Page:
HOW TOYS INSPIRE FAMOUS ARCHITECTS
The toys we play with as children really do shape the way we see the world
Think back to your own childhood educational toys and perhaps you can see how they influenced what you do now? There is no doubt that educational toys inspire children to create their own worlds and feed their imaginations, but can construction toys really turn children into architects or indeed famous architects?
“There is a theory that the Modern Movement in architecture was heavily influenced by the architects playing with Froebel blocks as children.” Harry Wallop, Consumer Affairs Editor at the Daily Telegraph
Frank Lloyd Wright, was raised on Froebel toys
Genius architect, Frank Lloyd Wright, was raised on Froebel toys; basic wooden cubes, cylinders and spheres created as an educational toy by Friedrich Froebel in the 1830s. So were Josef Albers, Charles Eames, Buckminster Fuller, Johannes Itten and Paul Klee.
People of all ages enjoy building models and the fun of constructing everything from huge skyscrapers, industrial metropolises and countryside mansions. Educational architecture toys teach us the basics of construction, imagination and exploration from a very early age. And they can be hugely influential.
“Like most children at that period my life was touched by Meccano and Trix, by model aeroplanes and motors, and I was grateful for exposure to them. I think they have been a powerful influence. I still sometimes buy things that I play with; and the box usually contains a note to say, ‘This is not a toy’, which actually means it is a very expensive and rather fragile toy.” Norman Foster, Chairman and Founder of Foster + Partners
That’s when we started thinking about how giving a child a basic educational toy with no instructions can really open up the imagination and creative process. This would partially explain the popularity of Lego Architecture Studio and other architecture toys that appeal to a wide audience of both children and adults.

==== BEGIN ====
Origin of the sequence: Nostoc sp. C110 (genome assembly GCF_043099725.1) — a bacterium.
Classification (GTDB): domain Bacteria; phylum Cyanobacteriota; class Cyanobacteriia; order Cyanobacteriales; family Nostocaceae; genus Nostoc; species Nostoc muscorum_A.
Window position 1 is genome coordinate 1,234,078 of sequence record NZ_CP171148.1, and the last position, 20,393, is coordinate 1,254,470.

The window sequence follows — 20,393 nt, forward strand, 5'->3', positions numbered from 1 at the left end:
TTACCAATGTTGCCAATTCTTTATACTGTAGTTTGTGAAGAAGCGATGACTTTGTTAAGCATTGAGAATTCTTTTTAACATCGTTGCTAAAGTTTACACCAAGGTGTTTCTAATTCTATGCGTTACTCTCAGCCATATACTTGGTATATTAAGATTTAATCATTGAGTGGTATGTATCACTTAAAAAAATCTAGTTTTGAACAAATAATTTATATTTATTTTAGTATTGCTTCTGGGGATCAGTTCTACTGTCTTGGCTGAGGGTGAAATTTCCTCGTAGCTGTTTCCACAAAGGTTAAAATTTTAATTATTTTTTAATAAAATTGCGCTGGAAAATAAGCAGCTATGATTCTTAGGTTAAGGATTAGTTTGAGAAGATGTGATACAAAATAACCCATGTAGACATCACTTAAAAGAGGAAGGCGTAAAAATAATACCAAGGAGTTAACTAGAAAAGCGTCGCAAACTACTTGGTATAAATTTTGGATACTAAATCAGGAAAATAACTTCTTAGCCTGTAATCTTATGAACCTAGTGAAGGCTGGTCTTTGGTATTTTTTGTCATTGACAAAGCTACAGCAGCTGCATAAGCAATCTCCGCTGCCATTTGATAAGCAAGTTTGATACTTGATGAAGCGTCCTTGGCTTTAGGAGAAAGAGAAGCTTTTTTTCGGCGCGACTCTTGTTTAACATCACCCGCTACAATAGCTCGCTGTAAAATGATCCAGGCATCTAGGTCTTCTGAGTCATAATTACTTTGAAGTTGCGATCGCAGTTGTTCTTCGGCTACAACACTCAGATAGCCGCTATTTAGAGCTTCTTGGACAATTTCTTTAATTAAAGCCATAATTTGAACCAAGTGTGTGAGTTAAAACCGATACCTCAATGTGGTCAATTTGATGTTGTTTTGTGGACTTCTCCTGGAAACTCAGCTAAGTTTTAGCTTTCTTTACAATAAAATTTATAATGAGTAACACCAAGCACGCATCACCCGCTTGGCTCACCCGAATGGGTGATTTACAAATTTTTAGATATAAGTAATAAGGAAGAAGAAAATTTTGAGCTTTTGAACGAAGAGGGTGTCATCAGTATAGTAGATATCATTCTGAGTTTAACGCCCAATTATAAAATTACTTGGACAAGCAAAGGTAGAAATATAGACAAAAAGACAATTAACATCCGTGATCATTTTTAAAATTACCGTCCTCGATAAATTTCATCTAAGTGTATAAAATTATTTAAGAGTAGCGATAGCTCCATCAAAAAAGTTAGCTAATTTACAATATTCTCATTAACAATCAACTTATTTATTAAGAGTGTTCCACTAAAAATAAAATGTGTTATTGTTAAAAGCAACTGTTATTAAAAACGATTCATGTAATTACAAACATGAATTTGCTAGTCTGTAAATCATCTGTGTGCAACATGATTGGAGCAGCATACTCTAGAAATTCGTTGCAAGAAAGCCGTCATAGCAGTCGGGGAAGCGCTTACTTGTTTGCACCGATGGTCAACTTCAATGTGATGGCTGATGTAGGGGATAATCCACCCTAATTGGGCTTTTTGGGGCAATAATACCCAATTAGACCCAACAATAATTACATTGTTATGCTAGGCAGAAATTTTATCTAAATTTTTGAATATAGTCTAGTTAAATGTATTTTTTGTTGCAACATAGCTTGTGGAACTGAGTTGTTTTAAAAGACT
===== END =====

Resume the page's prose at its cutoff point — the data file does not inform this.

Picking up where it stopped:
For us, when it comes to finding the best educational architecture toy, the decision comes down to just one thing: how realistic is it? We developed Arckit as a professional model building tool for architects, but it is fast becoming a popular educational product based around modern building techniques. And it is very realistic.
Endlessly design and modify numerous advanced building types
As well as being able to endlessly design and modify numerous advanced building types, you can also download real building material patterns and textures to apply to your finished models – so you can create realistic stone, brick, timber and aluminium finishes, even grass and water! You can get right inside your model, explore interior spaces, and use Arckit with other popular models such as railway sets, scaled furniture, toy cars and figurines.
Modern building methods, which Arckit embodies, have now moved far beyond brick-on-brick construction, unlike other popular construction toys which are still largely based around these past techniques. But you don’t need to be a budding architect to enjoy building models. It’s just a great way to have fun with the family, with the added benefit of ‘secretly’ teaching the principles of architecture and construction.
However, it is still interesting to consider how new architectural modelling systems Arckit will change the landscape for architecture. How will these smart new educational construction design sets influence our future architects?
Well, Arckit has recently been featured as a prize in the prestigious worldwide Generation Kingspan student architecture competition. Take a look at last year’s winners and you will see a trend towards panelled methods of construction in many of these outstanding designs.
Arckit’s unique system allows everyone who has a design idea to immediately start building. You don’t need to spend months taking expensive courses in CAD. Just open the box and begin exploring.
We would be interested to hear your stories of how educational toys influence and inspire from an early age.
What toys inspired you as a child?
How did they influence what you do now?